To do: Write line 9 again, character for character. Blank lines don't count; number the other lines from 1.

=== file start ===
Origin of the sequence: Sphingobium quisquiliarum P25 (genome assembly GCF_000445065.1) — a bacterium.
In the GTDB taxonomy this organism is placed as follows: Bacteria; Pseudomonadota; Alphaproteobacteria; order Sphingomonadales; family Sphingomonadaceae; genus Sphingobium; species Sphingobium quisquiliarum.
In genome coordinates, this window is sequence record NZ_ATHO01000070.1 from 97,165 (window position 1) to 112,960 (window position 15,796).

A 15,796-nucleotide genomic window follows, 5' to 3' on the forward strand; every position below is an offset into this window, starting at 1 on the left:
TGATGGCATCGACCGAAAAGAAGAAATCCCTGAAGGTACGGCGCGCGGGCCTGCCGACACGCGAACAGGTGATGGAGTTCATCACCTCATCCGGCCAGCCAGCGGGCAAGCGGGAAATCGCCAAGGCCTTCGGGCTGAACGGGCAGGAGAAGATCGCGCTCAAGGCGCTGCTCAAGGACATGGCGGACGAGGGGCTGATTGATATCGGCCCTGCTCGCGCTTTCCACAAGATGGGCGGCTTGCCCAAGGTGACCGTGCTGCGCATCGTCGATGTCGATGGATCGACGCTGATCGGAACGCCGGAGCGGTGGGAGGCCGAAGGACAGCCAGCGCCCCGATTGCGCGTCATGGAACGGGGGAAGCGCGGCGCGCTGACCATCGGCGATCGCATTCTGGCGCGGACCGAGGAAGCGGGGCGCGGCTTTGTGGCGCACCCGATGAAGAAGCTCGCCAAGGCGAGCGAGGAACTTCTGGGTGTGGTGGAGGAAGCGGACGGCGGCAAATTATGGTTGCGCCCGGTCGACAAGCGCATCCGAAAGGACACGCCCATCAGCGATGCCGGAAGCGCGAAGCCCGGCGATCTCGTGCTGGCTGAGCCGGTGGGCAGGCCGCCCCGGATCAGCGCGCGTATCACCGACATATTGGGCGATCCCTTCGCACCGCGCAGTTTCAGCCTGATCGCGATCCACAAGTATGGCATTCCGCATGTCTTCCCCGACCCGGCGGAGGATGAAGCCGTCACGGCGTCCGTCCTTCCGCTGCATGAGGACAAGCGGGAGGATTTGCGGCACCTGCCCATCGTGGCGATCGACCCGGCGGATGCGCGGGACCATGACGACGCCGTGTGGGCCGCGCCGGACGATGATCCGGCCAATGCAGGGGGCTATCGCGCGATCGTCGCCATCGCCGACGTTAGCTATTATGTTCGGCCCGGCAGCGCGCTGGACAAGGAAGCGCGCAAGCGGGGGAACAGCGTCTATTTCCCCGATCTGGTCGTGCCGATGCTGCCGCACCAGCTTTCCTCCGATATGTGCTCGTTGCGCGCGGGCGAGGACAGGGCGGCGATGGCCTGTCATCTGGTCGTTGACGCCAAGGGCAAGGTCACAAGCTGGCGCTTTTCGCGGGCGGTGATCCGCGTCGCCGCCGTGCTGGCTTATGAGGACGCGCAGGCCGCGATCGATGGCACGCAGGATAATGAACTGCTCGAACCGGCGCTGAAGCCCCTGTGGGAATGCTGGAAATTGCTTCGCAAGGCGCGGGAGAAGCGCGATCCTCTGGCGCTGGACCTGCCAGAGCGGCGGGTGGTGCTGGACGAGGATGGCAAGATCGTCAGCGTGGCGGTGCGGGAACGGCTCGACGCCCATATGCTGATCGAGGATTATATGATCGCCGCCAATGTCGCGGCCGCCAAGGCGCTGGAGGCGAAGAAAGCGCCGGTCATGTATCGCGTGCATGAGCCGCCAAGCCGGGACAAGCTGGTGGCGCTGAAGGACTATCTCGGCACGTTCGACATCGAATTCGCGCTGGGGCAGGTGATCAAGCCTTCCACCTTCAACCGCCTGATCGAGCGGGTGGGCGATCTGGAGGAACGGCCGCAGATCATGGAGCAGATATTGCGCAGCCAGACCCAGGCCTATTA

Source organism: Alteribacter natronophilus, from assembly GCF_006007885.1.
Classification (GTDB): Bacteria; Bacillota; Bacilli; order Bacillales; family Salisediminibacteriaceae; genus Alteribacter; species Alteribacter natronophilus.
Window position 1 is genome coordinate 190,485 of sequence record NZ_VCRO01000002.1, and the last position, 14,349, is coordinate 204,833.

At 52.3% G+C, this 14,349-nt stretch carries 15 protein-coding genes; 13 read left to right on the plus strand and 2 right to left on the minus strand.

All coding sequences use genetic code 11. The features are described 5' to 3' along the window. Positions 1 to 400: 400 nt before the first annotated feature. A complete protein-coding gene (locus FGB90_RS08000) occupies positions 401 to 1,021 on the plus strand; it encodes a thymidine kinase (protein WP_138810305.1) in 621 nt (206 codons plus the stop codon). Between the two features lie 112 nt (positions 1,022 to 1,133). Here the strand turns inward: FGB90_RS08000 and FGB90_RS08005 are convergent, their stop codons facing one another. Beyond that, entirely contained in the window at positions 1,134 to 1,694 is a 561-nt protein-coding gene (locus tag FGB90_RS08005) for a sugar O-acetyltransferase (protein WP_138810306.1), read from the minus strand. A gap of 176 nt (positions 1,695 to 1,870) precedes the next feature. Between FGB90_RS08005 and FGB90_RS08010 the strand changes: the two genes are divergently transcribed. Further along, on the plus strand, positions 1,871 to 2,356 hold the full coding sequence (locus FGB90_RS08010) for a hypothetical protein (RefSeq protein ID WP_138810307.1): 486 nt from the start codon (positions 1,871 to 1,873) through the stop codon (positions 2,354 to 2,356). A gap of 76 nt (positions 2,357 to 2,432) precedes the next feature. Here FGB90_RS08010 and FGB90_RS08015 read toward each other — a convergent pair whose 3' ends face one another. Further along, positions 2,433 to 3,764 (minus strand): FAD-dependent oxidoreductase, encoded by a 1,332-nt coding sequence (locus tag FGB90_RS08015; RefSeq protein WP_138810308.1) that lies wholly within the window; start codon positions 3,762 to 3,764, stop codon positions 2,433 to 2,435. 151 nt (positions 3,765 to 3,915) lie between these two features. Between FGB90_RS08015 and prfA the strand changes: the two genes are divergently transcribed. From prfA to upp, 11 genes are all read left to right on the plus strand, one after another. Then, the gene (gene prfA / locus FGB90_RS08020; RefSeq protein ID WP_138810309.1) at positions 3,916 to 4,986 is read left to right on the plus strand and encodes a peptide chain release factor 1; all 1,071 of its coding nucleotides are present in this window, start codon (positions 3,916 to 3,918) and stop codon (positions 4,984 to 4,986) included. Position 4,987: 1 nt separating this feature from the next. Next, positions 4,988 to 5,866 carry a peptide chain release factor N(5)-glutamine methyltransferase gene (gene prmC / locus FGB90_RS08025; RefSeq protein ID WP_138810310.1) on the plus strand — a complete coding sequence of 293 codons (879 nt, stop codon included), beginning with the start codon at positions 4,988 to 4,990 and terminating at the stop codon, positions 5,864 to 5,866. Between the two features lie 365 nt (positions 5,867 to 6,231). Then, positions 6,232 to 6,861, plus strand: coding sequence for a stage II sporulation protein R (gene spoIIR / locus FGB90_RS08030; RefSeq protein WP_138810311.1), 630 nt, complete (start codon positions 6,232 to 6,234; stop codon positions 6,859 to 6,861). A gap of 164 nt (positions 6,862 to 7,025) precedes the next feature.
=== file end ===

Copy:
At 52.3% G+C, this 14,349-nt stretch carries 15 protein-coding genes; 13 read left to right on the plus strand and 2 right to left on the minus strand.